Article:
persistence modules which arise from chain maps defined over the
filtrations. In addition, we show how the second operator can
efficiently compose across multiple contractions. We conclude with
experiments demonstrating the second operator's utility on manifolds.



Computing height persistence and homology generators in R^3 efficiently
T.
K. Dey , Proc. 30th ACMSIAM Sympos. Discrete Algorithms, 2019 (SODA 19), pages 26492662. arxiv version: https://arxiv.org/abs/1807.03655 Talk Slides
Recently
it has been shown that computing the dimension of the first
homology group $H_1(K)$ of a simplicial $2$complex $K$ embedded
linearly in $R^4$ is as hard as computing the rank of a sparse
$01$ matrix. This puts a major roadblock to computing
persistence and a homology basis (generators) for complexes
embedded in $R^4$ and beyond in less than quadratic or even
nearquadratic time. But, what about dimension three? It is known
that persistence for piecewise linear functions on a complex $K$ with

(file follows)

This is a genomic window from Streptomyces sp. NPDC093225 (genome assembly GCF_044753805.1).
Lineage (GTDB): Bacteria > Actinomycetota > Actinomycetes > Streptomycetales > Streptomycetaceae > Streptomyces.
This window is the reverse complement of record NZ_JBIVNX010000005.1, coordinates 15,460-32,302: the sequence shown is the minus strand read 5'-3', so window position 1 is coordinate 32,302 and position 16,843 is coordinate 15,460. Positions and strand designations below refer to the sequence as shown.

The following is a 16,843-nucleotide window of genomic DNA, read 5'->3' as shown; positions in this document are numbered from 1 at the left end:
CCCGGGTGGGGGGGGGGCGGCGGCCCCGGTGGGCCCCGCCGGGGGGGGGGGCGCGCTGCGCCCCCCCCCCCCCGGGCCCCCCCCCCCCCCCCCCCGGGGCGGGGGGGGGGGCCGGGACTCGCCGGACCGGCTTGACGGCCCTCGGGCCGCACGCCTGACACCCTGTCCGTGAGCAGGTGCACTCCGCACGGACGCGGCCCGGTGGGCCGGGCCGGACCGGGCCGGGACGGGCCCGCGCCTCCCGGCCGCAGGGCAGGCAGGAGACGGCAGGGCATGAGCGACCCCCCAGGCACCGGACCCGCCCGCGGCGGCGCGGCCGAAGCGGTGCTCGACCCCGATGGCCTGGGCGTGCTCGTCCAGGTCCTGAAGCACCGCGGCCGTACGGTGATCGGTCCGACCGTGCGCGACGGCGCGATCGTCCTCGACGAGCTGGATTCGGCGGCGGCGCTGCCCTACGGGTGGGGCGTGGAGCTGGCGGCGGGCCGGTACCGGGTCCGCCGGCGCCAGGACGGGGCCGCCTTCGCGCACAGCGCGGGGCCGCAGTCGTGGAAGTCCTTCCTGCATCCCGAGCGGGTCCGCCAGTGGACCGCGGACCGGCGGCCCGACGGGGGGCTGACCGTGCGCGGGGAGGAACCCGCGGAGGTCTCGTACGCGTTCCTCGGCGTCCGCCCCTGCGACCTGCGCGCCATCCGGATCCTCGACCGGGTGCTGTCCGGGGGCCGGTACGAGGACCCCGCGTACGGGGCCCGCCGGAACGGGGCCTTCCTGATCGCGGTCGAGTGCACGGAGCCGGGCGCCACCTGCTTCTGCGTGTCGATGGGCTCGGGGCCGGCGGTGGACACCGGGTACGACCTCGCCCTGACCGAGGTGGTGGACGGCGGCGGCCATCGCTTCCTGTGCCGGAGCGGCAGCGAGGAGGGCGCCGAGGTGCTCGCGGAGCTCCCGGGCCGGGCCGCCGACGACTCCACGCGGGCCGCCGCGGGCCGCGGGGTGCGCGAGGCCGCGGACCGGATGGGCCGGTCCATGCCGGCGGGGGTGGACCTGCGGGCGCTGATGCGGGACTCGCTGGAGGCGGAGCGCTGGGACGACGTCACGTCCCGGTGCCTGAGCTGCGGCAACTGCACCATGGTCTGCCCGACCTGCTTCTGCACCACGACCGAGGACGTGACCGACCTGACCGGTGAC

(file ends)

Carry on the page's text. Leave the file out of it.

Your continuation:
$n$ simplices can be computed in $O(n\log n)$ time and a set of
generators of total size $k$ can be computed in $O(n+k)$ time when $K$
is a graph or a surface linearly embedded in $R^3$. But, the
question for general simplicial complexes $K$ linearly embedded
in $R^3$ is not completely settled. No algorithm with a complexity
better than that of the matrix multiplication is known for
this important case. We show that the persistence for {\em height
functions} on such complexes, hence called {\em height
persistence}, can be computed in $O(n\log n)$ time. This
allows us to compute a basis (generators) of $H_i(K)$, $i=1,2$, in
$O(n\log n+k)$ time where $k$ is the size of the output. This improves
significantly the current best bound of $O(n^{\omega})$, $\omega$ being
the matrix multiplication exponent. We achieve these improved
bounds by leveraging recent results on zigzag persistence in
computational topology, new observations about Reeb graphs, and some
efficient geometric data structures.



Edge contraction in persistencegenerated discrete Morse vector fields
T.
K. Dey and R. Slechta. Proc. SMI 2018, Computers & Graphics, .Vol. 74, 3343. Journal version: https://doi.org/10.1016/j.cag.2018.05.002
Recently,